The St. Petersburg City Council has approved an ordinance that bans unpermitted vendor tables and “table-like objects” that attract crowds and block sidewalks, despite concerns about the specific activities it will prohibit.
Council members passed the initiative, which significantly expands a 2019 ordinance limited to the downtown core and Beach Drive, by a 5-3 vote at the June 15 public hearing. The exclusionary zone now stretches from the St. Pete Pier west through the Grand Central District and includes Mirror Lake, Tropicana Field and Albert Whitted Park.
City officials enacted the current ordinance – which prohibits people from conducting business along sidewalks – before the Pier opened and areas like the Edge District became pedestrian hot spots. St. Petersburg Police Department (SPPD) legal advisor Laura Roe said people realized they could circumvent the law by accepting “donations” for goods and services, and that the tables and stands are spreading throughout the area.
“We’ve had great compliance with this issue,” Roe said. “The issues that we see are that tables are starting to appear on rights of way in other parts of the city, and they’re really starting to expand their scope.”
She added that some pedestrians must step in roadways to avoid crowds gathered at tables and podiums. After over a year of discussion and gathering community feedback, administrators updated ordinance language to permit suitcases, bags and carts for transporting personal items.
However, several public speakers still expressed concern over what the law would prohibit. Residents and nonprofit representatives said they could no longer provide overdose treatments, help the homeless or exercise free speech.
Some said it would hurt artists and musicians and that the permitting process was overly cumbersome. Multiple speakers relayed that they have never noticed a problem and that banning objects that attract a crowd is open to broad interpretation.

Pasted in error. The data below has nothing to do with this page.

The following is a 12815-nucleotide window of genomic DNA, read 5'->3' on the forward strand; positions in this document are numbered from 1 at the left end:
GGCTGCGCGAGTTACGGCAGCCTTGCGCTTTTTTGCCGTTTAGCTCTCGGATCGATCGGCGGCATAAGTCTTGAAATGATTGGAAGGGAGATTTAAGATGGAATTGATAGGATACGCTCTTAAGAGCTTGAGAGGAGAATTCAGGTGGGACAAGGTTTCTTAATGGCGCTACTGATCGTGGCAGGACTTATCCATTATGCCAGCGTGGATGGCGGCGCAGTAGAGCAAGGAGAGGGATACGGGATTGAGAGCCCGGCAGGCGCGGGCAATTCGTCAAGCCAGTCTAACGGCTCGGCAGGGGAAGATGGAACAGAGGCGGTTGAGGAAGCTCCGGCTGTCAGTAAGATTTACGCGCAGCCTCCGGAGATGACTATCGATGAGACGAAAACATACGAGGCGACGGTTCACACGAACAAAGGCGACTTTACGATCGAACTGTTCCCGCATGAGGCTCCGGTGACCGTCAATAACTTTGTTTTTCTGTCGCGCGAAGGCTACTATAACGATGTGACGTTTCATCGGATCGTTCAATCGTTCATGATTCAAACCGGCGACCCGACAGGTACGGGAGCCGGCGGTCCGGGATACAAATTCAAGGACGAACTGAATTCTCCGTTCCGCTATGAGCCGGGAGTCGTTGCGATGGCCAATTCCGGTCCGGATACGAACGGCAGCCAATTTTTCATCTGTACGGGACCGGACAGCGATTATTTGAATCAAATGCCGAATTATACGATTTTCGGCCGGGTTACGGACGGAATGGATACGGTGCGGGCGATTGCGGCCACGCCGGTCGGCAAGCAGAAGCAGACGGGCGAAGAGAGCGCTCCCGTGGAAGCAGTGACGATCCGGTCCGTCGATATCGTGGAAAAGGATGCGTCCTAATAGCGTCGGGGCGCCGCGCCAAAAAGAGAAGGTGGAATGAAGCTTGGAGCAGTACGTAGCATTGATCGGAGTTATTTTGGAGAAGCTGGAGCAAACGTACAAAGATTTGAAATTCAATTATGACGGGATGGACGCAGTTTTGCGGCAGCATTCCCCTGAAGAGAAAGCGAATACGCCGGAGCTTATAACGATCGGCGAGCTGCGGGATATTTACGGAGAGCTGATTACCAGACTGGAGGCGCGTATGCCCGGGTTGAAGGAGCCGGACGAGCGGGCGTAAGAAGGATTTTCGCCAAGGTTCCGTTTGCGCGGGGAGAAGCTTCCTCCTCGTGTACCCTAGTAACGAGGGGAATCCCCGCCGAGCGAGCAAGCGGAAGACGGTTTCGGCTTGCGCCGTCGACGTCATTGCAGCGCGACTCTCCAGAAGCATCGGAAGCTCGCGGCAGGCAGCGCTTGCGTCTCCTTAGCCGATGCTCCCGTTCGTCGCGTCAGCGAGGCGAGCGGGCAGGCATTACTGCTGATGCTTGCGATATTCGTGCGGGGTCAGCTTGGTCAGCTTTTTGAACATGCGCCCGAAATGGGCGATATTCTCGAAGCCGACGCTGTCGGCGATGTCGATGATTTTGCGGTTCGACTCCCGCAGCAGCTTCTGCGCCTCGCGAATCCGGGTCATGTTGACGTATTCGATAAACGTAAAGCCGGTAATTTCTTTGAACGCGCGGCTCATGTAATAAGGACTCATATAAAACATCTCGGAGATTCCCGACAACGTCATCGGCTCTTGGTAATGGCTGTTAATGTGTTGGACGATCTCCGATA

Carla Correa, a St. Pete Tenants Union member, called the ordinance “a ban on free expression in downtown public spaces and an attempt to further criminalize poor and working-class people.”
St. Pete Fire Rescue Chief Michael Domante said that he understood the emotional debate and that “there’s certainly a time and a place” for public expression. While he said that was not for him to decide, Domante highlighted the importance of keeping entryways, exits and fire hydrants clear during emergencies.
“Whether that’s tables, chairs, easels, you name it – anything that’s between us and getting in quickly is potentially a problem,” he added. “I think sometimes that the owner-operators don’t quite understand the significance of exactly where those things should be to allow us access into that building and give occupants a way out.”
Roe explained that city officials could help people identify appropriate spaces through the permitting process. She also noted that the ban would not apply to green spaces, another public concern with helping the unsheltered.
Assistant City Attorney Brett Pettigrew later clarified that the ordinance includes walkways in the Pier District and parks. It also extends to landscaped spaces but not “grassy areas.”
Roe relayed that people typically move when approached by the police, and the department has only issued one citation under the current ordinance. That was due to a man requesting the fine to fight the law in court.
Councilmember John Muhammed said that implies the problem is not pervasive and asked if the expansion was a preemptive measure.
“It’s actually something that we are currently seeing and experiencing,” Roe said. “We’re now starting to see the same activity that was really limited in scope to that sort of main downtown area expand down to the Pier District and west, even down to 34th (Street).
“More areas are being created that are walkable, more areas of development are going through and that’s why we are concerned about preserving those pedestrian pathways and rights-of-way.”
Roe added that officers would still evaluate violations and provide education before taking enforcement actions. Councilmember Richie Floyd believes that the SPPD would enforce the ordinance sparingly.
However, he noted the law would likely remain under new city leaders and officers and has the potential to impact specific demographics disproportionately and inequitably. “I don’t believe it will, but it could in the future,” Floyd said.
Councilmembers Gina Driscoll, Brandi Gabbard, Copley Gerdes, Lisset Hanewicz and Ed Montanari approved the expanded ordinance. Councilmembers Floyd, Muhammed and Deborah Figgs-Sanders voted against the measure.
The changes take effect June 22.